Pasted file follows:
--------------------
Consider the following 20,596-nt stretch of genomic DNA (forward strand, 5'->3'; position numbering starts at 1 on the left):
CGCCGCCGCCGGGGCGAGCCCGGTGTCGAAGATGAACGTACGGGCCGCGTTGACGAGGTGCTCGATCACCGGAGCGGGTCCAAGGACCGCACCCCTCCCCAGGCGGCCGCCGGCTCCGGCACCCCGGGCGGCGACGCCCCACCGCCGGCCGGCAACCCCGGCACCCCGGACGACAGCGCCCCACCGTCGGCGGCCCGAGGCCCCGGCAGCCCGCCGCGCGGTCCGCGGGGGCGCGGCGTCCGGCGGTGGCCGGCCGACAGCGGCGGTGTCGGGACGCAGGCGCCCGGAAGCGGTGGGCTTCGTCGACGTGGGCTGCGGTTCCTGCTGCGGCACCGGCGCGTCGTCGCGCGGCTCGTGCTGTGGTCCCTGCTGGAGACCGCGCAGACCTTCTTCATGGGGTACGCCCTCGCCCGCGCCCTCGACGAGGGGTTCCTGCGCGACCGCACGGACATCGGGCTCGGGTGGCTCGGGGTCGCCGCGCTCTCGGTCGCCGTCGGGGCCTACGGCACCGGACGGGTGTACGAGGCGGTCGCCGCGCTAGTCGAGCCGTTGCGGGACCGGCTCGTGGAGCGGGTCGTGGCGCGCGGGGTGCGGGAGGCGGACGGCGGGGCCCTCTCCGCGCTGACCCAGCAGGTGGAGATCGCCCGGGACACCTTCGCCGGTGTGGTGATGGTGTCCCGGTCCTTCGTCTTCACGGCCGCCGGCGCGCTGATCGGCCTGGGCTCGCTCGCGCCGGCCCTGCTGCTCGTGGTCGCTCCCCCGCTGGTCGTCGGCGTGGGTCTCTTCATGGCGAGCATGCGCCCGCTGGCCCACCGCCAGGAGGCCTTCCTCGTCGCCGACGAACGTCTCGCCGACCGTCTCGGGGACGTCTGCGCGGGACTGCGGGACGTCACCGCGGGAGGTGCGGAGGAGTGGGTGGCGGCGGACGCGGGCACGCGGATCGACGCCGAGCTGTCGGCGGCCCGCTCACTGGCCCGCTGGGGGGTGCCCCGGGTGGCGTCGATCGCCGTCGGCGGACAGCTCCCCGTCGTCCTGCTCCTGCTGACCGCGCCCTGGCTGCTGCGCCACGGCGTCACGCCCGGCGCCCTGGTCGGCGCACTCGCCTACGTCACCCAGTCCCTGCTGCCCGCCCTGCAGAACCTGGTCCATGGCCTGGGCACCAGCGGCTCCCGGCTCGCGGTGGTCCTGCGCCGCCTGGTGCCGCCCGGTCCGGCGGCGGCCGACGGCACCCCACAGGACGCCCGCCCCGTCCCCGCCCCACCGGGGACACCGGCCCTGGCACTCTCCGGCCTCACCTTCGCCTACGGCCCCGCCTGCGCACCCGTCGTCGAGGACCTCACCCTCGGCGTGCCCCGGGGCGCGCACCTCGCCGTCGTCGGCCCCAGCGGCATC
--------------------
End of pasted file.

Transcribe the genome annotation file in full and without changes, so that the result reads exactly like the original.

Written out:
Consider the following 20,596-nt stretch of genomic DNA (forward strand, 5'->3'; position numbering starts at 1 on the left):
CGCCGCCGCCGGGGCGAGCCCGGTGTCGAAGATGAACGTACGGGCCGCGTTGACGAGGTGCTCGATCACCGGAGCGGGTCCAAGGACCGCACCCCTCCCCAGGCGGCCGCCGGCTCCGGCACCCCGGGCGGCGACGCCCCACCGCCGGCCGGCAACCCCGGCACCCCGGACGACAGCGCCCCACCGTCGGCGGCCCGAGGCCCCGGCAGCCCGCCGCGCGGTCCGCGGGGGCGCGGCGTCCGGCGGTGGCCGGCCGACAGCGGCGGTGTCGGGACGCAGGCGCCCGGAAGCGGTGGGCTTCGTCGACGTGGGCTGCGGTTCCTGCTGCGGCACCGGCGCGTCGTCGCGCGGCTCGTGCTGTGGTCCCTGCTGGAGACCGCGCAGACCTTCTTCATGGGGTACGCCCTCGCCCGCGCCCTCGACGAGGGGTTCCTGCGCGACCGCACGGACATCGGGCTCGGGTGGCTCGGGGTCGCCGCGCTCTCGGTCGCCGTCGGGGCCTACGGCACCGGACGGGTGTACGAGGCGGTCGCCGCGCTAGTCGAGCCGTTGCGGGACCGGCTCGTGGAGCGGGTCGTGGCGCGCGGGGTGCGGGAGGCGGACGGCGGGGCCCTCTCCGCGCTGACCCAGCAGGTGGAGATCGCCCGGGACACCTTCGCCGGTGTGGTGATGGTGTCCCGGTCCTTCGTCTTCACGGCCGCCGGCGCGCTGATCGGCCTGGGCTCGCTCGCGCCGGCCCTGCTGCTCGTGGTCGCTCCCCCGCTGGTCGTCGGCGTGGGTCTCTTCATGGCGAGCATGCGCCCGCTGGCCCACCGCCAGGAGGCCTTCCTCGTCGCCGACGAACGTCTCGCCGACCGTCTCGGGGACGTCTGCGCGGGACTGCGGGACGTCACCGCGGGAGGTGCGGAGGAGTGGGTGGCGGCGGACGCGGGCACGCGGATCGACGCCGAGCTGTCGGCGGCCCGCTCACTGGCCCGCTGGGGGGTGCCCCGGGTGGCGTCGATCGCCGTCGGCGGACAGCTCCCCGTCGTCCTGCTCCTGCTGACCGCGCCCTGGCTGCTGCGCCACGGCGTCACGCCCGGCGCCCTGGTCGGCGCACTCGCCTACGTCACCCAGTCCCTGCTGCCCGCCCTGCAGAACCTGGTCCATGGCCTGGGCACCAGCGGCTCCCGGCTCGCGGTGGTCCTGCGCCGCCTGGTGCCGCCCGGTCCGGCGGCGGCCGACGGCACCCCACAGGACGCCCGCCCCGTCCCCGCCCCACCGGGGACACCGGCCCTGGCACTCTCCGGCCTCACCTTCGCCTACGGCCCCGCCTGCGCACCCGTCGTCGAGGACCTCACCCTCGGCGTGCCCCGGGGCGCGCACCTCGCCGTCGTCGGCCCCAGCGGCATC